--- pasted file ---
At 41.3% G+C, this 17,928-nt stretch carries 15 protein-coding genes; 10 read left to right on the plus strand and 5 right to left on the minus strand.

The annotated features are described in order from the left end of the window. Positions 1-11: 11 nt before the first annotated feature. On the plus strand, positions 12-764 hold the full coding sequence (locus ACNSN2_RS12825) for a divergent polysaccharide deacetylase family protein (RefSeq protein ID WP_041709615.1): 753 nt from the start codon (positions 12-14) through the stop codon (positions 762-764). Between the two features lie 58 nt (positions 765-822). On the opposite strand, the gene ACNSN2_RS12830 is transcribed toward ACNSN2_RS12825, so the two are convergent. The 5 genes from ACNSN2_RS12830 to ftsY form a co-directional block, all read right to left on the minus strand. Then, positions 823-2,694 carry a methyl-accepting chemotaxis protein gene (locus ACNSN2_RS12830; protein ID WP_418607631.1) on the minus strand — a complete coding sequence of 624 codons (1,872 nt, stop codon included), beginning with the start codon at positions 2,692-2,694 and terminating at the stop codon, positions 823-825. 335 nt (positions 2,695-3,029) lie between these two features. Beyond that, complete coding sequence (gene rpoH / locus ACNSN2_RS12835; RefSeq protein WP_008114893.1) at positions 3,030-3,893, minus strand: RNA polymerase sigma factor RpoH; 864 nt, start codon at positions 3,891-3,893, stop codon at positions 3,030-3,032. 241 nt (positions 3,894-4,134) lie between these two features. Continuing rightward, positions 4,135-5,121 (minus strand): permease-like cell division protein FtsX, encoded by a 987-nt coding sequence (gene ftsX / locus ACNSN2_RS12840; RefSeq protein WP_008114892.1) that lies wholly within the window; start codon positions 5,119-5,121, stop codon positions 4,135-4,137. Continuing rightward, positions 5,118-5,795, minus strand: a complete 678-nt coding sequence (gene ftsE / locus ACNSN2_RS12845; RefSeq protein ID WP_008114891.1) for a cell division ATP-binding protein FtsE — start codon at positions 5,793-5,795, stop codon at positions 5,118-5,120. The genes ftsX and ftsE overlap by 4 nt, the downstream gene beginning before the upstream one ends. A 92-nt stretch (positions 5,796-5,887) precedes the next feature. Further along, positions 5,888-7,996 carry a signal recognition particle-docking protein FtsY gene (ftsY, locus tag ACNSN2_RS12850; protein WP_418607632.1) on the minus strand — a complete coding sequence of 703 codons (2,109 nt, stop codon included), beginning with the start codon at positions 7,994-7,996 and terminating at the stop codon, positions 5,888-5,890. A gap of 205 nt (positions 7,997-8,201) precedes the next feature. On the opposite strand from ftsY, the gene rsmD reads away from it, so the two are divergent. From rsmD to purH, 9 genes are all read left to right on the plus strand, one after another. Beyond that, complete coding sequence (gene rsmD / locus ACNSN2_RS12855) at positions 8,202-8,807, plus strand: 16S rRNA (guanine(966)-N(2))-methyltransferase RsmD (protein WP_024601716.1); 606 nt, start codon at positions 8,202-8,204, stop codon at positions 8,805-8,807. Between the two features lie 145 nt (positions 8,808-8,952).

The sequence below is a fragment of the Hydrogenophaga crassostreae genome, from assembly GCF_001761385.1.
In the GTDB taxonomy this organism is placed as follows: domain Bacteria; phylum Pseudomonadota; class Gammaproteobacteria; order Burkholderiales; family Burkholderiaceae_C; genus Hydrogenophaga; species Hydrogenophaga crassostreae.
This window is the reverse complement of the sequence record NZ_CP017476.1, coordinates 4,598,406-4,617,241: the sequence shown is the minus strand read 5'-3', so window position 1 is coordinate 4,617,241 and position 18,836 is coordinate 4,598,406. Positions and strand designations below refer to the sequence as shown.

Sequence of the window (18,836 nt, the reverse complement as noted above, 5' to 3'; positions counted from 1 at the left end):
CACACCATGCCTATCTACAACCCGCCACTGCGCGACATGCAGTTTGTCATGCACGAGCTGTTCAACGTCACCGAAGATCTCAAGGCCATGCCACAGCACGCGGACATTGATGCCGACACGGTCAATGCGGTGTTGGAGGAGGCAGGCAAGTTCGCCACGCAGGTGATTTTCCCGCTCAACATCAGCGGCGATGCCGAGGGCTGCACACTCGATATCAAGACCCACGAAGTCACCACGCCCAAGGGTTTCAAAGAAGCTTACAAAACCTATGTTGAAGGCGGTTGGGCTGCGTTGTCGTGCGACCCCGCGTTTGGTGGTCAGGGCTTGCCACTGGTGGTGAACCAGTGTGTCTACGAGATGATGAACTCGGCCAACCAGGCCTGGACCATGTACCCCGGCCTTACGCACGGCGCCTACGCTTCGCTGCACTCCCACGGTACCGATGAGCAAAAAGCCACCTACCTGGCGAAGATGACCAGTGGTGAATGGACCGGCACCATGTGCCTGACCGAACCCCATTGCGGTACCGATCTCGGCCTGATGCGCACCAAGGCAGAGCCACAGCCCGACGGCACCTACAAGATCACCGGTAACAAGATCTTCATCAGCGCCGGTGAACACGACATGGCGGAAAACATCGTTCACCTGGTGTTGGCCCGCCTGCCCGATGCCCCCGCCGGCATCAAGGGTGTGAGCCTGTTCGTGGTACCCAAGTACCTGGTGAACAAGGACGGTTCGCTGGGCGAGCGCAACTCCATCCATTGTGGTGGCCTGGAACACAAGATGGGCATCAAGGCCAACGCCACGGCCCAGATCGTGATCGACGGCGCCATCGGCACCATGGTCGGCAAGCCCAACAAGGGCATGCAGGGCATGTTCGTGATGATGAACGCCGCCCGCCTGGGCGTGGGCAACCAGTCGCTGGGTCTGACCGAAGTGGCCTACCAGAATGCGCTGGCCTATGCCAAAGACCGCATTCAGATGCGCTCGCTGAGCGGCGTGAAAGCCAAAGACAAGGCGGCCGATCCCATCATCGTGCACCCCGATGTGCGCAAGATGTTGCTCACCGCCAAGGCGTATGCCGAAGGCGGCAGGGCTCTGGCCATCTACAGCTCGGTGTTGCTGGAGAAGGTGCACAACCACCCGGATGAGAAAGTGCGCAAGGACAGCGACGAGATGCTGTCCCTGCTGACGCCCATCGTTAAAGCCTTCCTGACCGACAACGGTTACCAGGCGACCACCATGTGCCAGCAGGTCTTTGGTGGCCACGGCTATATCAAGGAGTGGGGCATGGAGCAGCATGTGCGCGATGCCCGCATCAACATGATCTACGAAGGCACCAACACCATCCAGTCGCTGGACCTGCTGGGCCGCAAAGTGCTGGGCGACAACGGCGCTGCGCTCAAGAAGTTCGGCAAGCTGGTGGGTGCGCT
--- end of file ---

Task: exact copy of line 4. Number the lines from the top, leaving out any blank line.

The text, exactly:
In the GTDB taxonomy this organism is placed as follows: domain Bacteria; phylum Pseudomonadota; class Gammaproteobacteria; order Burkholderiales; family Burkholderiaceae_C; genus Hydrogenophaga; species Hydrogenophaga crassostreae.